How to parse an XML file using XML Simple in Perl

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The use of XML::Simple is discouraged. However, this article is still active for historical purposes, or if you are in an organization that has Perl scripts using XML::Simple.

Let's say you have an extremly simple XML file named cartoon.xml that consists of a single entry.

<acme>
  <name>Bugs Bunny</name>
</acme>

 

The following script will allow you to parse the values from the cartoon.xml file.

#!/usr/bin/perl
use XML::Simple;
$cartoon = XMLin("cartoon.xml");

 

You can print the values associated with certain XML tags. For example, the following markup will print the value of the name tag. This will print Bugs Bunny to the console.

print $cartoon->{'name'};

 


Arrays

Let's say the cartoon.xml file contain an array of characters.

<acme>
  <name>Bugs Bunny</name>
  <name>Elmer Fudd</name>
  <name>Yosemite Sam</name>
</acme>

 

You can then print a particular cartoon character by specifying the array item number. 0 prints Bugs Bunny, 1 print Elmer Fudd, 2 prints Yosemite Sam. This is not ideal, because you would always need your XML to have 3 and only 3 cartoon characters.

print $cartoon->{'name'}->[0];
print $cartoon->{'name'}->[1];
print $cartoon->{'name'}->[2];

 

You could print all of the values of the name array like this. This will print Bugs Bunny Elmer Fudd Yosemite Sam. However, this will not work if there is only a single cartoon character.

print @{$cartoon->{'name'}};

 

The solution to this challenge is to use the ForceArray => 1 option.

$cartoon = $xml->XMLin("cartoon.xml", ForceArray => 1 );

 

Once the ForceArray option is used, you can then use the following to print all of the values of the array. This will work when there is only a single item in the array, or when there are two or more items in the array.

print @{$cartoon->{'name'}};

 

One caveot is that the following markup will fail to print a cartoon character once the ForceArray options is set.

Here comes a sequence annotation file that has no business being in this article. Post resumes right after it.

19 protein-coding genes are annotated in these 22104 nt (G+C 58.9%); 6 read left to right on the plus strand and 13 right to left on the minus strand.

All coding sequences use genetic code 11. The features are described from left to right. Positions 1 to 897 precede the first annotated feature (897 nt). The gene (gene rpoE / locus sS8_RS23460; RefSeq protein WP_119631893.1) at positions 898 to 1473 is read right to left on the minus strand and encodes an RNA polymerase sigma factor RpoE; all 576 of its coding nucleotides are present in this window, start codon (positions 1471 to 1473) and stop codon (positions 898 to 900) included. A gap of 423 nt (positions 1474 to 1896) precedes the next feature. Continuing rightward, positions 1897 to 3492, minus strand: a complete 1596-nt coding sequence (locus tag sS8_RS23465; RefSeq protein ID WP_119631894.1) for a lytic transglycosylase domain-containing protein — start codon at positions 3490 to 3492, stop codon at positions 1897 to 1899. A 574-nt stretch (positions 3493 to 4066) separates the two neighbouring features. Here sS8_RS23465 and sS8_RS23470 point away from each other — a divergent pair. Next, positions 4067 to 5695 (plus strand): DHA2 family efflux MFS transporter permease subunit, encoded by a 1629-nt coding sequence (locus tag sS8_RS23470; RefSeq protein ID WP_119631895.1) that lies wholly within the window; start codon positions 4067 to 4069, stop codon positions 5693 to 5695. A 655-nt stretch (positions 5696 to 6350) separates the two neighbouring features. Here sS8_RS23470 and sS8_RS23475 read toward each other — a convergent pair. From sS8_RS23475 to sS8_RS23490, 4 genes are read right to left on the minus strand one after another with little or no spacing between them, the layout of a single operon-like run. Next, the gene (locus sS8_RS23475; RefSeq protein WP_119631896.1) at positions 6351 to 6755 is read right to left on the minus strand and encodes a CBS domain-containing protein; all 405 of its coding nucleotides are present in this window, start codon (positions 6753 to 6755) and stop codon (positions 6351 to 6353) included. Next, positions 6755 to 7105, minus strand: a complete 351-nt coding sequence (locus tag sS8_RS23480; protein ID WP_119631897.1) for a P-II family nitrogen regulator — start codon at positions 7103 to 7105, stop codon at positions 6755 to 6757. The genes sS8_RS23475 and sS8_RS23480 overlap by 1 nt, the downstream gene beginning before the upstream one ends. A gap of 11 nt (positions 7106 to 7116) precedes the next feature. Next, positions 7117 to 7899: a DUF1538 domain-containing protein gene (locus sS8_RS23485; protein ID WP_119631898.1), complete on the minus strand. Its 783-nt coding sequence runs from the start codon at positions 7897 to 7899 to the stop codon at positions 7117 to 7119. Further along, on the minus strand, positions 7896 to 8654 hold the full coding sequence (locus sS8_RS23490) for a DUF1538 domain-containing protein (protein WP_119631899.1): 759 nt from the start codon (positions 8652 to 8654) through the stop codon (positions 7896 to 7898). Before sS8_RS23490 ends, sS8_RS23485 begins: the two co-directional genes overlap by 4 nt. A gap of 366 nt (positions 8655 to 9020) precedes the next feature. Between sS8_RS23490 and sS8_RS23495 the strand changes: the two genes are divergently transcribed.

print $cartoon->{'name'};

 

Instead, you would have to append the array item, like this.

print $cartoon->{'name'}->[0];

 


Multiple arrays

Let's say your cartoon.xml file wants to put the characters inside of the characters tag and the creators inside of the creator tag. 

<acme>
  <characters>
    <name>Bugs Bunny</name>
    <name>Elmer Fudd</name>
    <name>Yosemite Sam</name>
  </characters>
  <creators>
    <name>Tex Avery</name>
    <name>Chuck Jones</name>
    <name>Robert McKimson</name>
  </creators>
</acme>

 

The following will print the three characters and the three creators.

print @{$cartoon->{'characters'}->[0]->{'name'}};
print @{$cartoon->{'creators'}->[0]->{'name'}};

 


Looping through arrays

Let's say your cartoon.xml file has each character inside of a character tag.

<acme>
  <character>
    <name>Bugs Bunny</name>
  </character>
  <character>
    <name>Elmer Fudd</name>
  </character>
  <character>
    <name>Yosemite Sam</name>
  </character>
</acme>

 

You will need to loop through the character tag, and then display the name.

foreach my $character ( @{$cartoon->{'character'}} ) {
  print $character->{'name'}->[0];
}

 


Attributes

Let's consider this XML file that contains an attribute called description.

<acme>
  <name description="Main Character">Bugs Bunny</name>
  <name description="Support Character">Elmer Fudd</name>
  <name description="Support Character">Yosemite Sam</name>
</acme>

 

Using the ForceArray => 1 flag, the value of each attribute can be printed like this.

print $cartoon->{'name'}->[0]->{'description'};
print $cartoon->{'name'}->[1]->{'description'};
print $cartoon->{'name'}->[2]->{'description'};

 



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